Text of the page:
Are cats a liquid? Why do old men have big ears? The Ig Nobel Prizes have the answers.

We did it, humans. We finally know the answer to the ultimate question: Are cats a liquid or a solid?

Though it seems like the answer would be straightforward, it most definitely isn't. And whoever figured it out just won a major prize. No, not the Nobel Prize — the Ig Nobel Prize.

Since 1991, the Ig Nobel Prizes have honored 10 of the most imaginative, thought-provoking, and frankly oddball pieces of research each year. Past prizes have been awarded to polyester rat pants, the economic value of pet rocks, and answering the age-old question, can frogs levitate? (Yes.)


On Sept. 14, this year's winners were announced. The lucky writers, scientists, and artists were invited to Harvard University, where they were greeted by contests, a bespoke mini-opera, and an awards ceremony. (This year's theme? Uncertainty. When asked why they chose this theme, founder Marc Abrahams replied: "I'm not sure.")

Among the winners was research into how touching a live crocodile affects people's willingness to gamble.

Two men hold a crocodile in Australia in 2003. Photo by Daniel Berehulak/Getty Images.

It all depends on whether crocodile-touching excites you, according to Matthew Rockloff and Nancy Greer from Central Queensland University. Scaredy-cats tended to become more cautious while playing video poker immediately after holding a meter-long saltwater crocodile. Croc buffs, on the other hand, bet more.

Playing the didgeridoo might help with sleep apnea and snoring.

David Little plays the didgeridoo in Sydney, Australia, in 2006. Photo by Torsten Blackwood/AFP/Getty Images.

According to a study in the British Medical Journal, regular training for a couple months might help strengthen the airways.

And, of course, can a cat be both a solid and a liquid? Yes, it can.

In a feat that was part science, part philosophy, and all feline, researcher Marc-Antoine Fardin argued that cats should technically be considered liquids. After all, if the definition of a liquid is "takes the form of any container they're in," well, we've got photographic proof of that.

Photo via Jim/Flickr. (I don't know how Jim knew the internet needed this picture, but I'm glad it's here.)

Other winners included answering questions such as can identical twins tell themselves apart in old family photos? (no); why do some people hate cheese? (it's in their brains); and why do old men have such big ears? (gravity pulls them down over time).

The full list of winners is available on the contest's website.

In the end, it's not about who's the most groundbreaking or clever or weird. Instead, the contest is about making people laugh and then think.

We take things very seriously most of the time, but the truth is that good, important, life-changing work can be funny. And bad, terrible work can be funny too. The contest invites people to look deeper and make up their minds on their own.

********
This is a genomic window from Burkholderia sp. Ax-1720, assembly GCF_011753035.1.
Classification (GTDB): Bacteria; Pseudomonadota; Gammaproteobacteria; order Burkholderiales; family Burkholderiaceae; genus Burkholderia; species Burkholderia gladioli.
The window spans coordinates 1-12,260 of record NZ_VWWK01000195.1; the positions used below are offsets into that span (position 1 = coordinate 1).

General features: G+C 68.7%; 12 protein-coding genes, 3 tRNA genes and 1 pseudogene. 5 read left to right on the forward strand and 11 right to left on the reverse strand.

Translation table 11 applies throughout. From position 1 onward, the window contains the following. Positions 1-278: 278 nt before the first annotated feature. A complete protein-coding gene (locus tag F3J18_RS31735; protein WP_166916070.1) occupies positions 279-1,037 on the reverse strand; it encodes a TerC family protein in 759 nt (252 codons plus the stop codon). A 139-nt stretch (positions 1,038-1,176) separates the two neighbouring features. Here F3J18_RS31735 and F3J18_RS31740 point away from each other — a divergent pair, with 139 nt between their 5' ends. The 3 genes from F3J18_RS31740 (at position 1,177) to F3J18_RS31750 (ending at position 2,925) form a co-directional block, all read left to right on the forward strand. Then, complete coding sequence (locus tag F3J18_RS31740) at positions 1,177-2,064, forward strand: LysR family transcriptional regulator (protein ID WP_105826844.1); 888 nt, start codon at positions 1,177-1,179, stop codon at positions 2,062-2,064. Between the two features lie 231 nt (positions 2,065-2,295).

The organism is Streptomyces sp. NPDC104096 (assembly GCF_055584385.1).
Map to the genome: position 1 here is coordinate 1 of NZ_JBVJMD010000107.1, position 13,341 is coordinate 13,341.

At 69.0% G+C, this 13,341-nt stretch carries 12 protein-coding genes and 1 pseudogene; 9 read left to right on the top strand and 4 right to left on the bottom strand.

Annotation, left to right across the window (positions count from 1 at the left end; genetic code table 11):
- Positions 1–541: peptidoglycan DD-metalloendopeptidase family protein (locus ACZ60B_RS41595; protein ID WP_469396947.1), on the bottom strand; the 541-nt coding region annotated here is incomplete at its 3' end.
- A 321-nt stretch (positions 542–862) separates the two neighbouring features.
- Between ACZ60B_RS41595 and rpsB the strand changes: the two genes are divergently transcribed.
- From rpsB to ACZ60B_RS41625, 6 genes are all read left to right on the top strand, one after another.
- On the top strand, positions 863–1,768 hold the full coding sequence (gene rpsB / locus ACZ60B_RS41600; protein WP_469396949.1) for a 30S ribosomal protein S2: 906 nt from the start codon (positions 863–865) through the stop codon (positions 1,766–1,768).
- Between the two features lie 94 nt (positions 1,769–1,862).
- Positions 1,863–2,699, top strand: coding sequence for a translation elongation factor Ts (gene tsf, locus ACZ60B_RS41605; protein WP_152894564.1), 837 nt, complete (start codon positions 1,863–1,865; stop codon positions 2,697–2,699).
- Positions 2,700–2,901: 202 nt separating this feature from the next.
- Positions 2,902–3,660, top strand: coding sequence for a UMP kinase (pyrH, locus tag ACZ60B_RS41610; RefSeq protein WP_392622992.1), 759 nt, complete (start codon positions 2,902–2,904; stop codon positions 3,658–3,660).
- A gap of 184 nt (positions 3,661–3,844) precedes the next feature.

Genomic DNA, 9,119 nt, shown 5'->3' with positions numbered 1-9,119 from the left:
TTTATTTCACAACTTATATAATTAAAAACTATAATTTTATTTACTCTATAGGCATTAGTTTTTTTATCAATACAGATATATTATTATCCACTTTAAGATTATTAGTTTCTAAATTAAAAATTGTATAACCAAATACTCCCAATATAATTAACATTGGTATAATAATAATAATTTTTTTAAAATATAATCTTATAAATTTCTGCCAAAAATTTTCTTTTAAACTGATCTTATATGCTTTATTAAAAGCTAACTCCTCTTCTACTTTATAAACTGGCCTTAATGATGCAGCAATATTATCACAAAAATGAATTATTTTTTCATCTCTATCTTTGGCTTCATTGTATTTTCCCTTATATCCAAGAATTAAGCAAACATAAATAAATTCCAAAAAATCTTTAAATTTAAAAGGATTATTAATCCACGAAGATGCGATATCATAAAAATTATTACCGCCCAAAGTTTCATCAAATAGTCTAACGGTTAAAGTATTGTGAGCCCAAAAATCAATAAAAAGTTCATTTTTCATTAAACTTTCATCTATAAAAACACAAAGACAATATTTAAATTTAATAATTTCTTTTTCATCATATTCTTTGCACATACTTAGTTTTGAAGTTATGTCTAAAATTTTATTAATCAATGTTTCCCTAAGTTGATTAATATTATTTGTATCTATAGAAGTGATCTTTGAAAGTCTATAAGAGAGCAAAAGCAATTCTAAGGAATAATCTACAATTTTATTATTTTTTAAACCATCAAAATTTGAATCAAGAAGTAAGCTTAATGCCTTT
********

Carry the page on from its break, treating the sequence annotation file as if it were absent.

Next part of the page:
"Your quick opinion about something might change — drastically — if you look at the details. Then again, it might not," Abrahams says.

True

If the past year has taught us nothing else, it's that sending love out into the world through selfless acts of kindness can have a positive ripple effect on people and communities. People all over the United States seemed to have gotten the message — 71% of those surveyed by the World Giving Index helped a stranger in need in 2020. A nonprofit survey found 90% helped others by running errands, calling, texting and sending care packages. Many people needed a boost last year in one way or another and obliging good neighbors heeded the call over and over again — and continue to make a positive impact through their actions in this new year.

Upworthy and P&G Good Everyday wanted to help keep kindness going strong, so they partnered up to create the Lead with Love Fund. The fund awards do-gooders in communities around the country with grants to help them continue on with their unique missions. Hundreds of nominations came pouring in and five winners were selected based on three criteria: the impact of action, uniqueness, and "Upworthy-ness" of their story.

Here's a look at the five winners:

Edith Ornelas, co-creator of Mariposas Collective in Memphis, Tenn.

Edith Ornelas has a deep-rooted connection to the asylum-seeking immigrant families she brings food and supplies to families in Memphis, Tenn. She was born in Jalisco, Mexico, and immigrated to the United States when she was 7 years old with her parents and sister. Edith grew up in Chicago, then moved to Memphis in 2016, where she quickly realized how few community programs existed for immigrants. Two years later, she helped create Mariposas Collective, which initially aimed to help families who had just been released from detention centers and were seeking asylum. The collective started out small but has since grown to approximately 400 volunteers.